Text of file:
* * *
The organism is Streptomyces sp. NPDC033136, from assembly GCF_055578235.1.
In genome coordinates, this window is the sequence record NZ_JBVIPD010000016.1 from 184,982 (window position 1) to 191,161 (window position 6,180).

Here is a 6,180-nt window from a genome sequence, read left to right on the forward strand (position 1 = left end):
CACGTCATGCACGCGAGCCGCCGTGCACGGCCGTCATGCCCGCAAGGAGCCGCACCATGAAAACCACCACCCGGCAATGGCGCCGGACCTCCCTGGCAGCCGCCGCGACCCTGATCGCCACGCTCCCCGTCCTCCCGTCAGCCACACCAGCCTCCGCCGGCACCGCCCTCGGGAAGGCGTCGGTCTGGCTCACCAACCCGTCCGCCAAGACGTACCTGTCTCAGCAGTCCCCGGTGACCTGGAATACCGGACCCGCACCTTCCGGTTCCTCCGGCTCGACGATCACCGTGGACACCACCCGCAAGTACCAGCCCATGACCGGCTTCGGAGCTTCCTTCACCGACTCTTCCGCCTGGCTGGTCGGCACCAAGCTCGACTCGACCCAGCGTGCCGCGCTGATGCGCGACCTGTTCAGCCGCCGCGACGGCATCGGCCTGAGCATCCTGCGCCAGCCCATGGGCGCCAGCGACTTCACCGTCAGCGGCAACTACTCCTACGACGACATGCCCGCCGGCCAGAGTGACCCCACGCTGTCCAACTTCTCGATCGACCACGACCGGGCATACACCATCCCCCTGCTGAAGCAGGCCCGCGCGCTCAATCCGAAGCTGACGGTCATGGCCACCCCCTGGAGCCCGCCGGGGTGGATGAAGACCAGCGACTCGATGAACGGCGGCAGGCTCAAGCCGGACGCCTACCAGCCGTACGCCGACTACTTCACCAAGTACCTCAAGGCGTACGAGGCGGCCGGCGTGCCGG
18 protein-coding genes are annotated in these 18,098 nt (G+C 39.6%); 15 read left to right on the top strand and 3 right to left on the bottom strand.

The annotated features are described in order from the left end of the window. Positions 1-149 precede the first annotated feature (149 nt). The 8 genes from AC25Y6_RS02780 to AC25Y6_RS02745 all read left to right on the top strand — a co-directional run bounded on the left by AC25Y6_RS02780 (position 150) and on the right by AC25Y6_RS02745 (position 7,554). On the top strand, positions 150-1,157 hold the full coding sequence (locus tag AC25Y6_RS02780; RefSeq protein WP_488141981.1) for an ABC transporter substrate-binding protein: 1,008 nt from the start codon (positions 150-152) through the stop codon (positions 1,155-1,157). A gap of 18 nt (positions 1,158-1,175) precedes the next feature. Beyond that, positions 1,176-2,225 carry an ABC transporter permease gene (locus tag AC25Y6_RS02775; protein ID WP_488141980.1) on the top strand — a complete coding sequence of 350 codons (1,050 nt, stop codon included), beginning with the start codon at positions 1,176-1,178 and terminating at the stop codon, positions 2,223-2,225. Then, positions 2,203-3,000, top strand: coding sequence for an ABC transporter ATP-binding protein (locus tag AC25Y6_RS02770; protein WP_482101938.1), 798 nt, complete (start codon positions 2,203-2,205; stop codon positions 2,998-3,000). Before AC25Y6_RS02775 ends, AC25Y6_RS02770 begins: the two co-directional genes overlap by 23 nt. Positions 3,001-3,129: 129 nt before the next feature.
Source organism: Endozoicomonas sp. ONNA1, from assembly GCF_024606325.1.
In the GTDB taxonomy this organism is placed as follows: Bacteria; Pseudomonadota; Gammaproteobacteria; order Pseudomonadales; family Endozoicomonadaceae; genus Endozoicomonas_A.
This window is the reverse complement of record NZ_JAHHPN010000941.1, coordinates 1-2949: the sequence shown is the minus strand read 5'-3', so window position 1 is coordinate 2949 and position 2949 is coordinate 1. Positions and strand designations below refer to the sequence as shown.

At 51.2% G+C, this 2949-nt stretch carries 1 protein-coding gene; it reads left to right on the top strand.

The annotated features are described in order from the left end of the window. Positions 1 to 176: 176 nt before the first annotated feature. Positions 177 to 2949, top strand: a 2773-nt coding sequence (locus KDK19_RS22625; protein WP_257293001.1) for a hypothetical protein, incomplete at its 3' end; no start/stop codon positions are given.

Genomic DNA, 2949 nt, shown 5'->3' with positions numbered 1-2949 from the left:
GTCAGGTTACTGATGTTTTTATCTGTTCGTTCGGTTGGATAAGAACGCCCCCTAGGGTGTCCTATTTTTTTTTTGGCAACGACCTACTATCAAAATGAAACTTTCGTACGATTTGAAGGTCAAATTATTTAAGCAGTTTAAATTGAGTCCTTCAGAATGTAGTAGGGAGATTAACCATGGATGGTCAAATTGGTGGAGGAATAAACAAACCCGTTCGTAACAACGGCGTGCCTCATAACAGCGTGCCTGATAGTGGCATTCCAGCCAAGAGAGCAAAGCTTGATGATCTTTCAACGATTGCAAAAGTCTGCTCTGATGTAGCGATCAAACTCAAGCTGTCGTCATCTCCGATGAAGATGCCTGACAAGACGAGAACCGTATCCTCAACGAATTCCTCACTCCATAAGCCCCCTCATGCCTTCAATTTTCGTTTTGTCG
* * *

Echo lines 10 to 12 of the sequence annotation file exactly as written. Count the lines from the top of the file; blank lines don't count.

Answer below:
At 51.2% G+C, this 2949-nt stretch carries 1 protein-coding gene; it reads left to right on the top strand.

The annotated features are described in order from the left end of the window. Positions 1 to 176: 176 nt before the first annotated feature. Positions 177 to 2949, top strand: a 2773-nt coding sequence (locus KDK19_RS22625; protein WP_257293001.1) for a hypothetical protein, incomplete at its 3' end; no start/stop codon positions are given.

Genomic DNA, 2949 nt, shown 5'->3' with positions numbered 1-2949 from the left: